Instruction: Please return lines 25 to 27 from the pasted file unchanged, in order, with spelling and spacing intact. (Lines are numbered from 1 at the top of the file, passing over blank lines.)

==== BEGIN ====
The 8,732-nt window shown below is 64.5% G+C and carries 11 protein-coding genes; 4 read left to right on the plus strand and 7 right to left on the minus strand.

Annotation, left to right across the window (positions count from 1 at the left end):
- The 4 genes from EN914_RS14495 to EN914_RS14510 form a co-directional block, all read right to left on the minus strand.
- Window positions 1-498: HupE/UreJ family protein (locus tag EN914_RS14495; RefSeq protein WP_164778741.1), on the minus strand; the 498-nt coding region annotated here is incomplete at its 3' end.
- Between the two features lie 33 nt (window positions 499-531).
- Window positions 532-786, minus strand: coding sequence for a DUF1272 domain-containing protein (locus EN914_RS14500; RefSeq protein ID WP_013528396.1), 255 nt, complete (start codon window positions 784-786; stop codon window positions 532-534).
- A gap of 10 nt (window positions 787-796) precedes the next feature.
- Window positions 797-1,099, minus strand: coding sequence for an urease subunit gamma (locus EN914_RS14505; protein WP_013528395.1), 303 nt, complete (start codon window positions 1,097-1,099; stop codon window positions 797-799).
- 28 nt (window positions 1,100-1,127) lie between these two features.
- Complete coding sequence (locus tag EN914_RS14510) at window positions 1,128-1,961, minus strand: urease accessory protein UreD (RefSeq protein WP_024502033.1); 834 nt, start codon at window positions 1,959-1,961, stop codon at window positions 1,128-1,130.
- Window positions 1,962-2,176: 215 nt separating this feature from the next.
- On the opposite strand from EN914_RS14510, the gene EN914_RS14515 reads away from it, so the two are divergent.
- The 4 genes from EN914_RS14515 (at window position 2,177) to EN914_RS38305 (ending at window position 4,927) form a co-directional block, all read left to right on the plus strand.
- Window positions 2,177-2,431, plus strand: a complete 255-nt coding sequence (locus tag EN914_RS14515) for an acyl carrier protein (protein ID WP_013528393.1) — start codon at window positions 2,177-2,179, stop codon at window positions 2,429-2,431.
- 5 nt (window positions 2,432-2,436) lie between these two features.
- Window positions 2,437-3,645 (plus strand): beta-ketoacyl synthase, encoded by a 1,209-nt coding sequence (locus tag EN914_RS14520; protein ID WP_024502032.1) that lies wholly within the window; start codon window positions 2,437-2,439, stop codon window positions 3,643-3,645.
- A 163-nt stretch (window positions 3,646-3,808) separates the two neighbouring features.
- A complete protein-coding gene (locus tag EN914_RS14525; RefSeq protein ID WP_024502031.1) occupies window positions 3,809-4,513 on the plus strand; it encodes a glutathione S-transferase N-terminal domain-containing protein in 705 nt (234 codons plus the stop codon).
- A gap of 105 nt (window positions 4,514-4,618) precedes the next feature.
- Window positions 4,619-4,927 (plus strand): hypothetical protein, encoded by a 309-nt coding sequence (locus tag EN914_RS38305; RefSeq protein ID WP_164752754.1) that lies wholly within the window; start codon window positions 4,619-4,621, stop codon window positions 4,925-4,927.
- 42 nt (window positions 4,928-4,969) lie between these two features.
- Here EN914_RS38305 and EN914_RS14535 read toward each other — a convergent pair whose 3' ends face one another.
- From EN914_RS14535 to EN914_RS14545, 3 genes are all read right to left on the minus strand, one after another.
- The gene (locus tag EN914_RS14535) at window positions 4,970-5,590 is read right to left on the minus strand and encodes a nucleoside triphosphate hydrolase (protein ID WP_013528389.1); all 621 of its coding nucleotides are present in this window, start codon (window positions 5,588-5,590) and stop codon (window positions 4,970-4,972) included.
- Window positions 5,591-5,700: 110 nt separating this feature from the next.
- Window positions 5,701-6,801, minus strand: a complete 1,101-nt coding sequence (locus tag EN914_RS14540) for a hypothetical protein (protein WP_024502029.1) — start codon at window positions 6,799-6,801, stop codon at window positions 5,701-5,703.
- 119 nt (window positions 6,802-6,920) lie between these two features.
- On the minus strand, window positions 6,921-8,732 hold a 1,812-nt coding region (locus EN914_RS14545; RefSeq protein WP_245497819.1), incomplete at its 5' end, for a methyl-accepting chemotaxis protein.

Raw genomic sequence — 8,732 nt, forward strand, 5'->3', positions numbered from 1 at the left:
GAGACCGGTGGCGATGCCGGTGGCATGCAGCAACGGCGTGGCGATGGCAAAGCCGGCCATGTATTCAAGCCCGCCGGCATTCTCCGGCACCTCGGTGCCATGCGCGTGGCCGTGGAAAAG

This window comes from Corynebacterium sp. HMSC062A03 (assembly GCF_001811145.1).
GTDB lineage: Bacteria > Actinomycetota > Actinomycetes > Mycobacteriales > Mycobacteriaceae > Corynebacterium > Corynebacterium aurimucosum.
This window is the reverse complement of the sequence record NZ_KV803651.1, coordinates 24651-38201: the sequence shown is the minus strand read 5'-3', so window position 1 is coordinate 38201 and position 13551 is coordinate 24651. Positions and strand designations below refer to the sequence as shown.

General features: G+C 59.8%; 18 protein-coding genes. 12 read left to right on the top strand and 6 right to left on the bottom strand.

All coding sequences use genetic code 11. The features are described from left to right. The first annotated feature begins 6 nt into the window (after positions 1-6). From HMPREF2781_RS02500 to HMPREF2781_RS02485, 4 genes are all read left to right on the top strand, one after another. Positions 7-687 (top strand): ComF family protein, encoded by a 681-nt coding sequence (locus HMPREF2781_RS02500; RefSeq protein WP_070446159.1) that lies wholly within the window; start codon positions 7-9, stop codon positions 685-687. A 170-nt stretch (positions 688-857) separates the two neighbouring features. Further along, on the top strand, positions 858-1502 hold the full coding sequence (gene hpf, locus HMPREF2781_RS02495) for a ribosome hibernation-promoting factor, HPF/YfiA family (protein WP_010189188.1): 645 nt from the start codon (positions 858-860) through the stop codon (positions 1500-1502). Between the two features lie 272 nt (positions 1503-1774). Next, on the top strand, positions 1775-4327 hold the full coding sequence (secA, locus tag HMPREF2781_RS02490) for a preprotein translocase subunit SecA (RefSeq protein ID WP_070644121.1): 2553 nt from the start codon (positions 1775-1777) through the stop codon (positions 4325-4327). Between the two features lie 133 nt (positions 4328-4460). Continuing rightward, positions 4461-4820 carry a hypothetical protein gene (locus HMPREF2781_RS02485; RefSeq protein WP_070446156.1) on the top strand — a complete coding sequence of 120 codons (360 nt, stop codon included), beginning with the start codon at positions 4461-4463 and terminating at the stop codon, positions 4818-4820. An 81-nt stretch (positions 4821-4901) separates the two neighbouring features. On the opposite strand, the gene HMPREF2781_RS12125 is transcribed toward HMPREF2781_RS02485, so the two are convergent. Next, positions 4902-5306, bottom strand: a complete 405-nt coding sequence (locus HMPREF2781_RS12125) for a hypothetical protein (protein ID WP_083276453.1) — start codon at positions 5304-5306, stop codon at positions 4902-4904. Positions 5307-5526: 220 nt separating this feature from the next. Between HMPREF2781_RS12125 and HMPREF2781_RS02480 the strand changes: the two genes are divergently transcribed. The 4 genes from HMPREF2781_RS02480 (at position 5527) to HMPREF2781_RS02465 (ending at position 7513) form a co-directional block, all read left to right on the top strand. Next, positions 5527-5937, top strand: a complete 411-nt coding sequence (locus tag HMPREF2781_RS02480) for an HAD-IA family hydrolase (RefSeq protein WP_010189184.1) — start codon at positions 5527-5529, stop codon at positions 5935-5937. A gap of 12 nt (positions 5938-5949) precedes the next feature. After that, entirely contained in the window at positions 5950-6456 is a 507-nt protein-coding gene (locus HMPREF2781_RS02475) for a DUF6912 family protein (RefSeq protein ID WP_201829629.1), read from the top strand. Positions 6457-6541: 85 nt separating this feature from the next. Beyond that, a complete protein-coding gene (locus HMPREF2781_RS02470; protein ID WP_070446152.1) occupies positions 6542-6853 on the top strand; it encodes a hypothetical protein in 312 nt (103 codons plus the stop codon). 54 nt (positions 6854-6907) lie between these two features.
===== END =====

- Window positions 5,591-5,700: 110 nt separating this feature from the next.
- Window positions 5,701-6,801, minus strand: a complete 1,101-nt coding sequence (locus tag EN914_RS14540) for a hypothetical protein (protein WP_024502029.1) — start codon at window positions 6,799-6,801, stop codon at window positions 5,701-5,703.
- 119 nt (window positions 6,802-6,920) lie between these two features.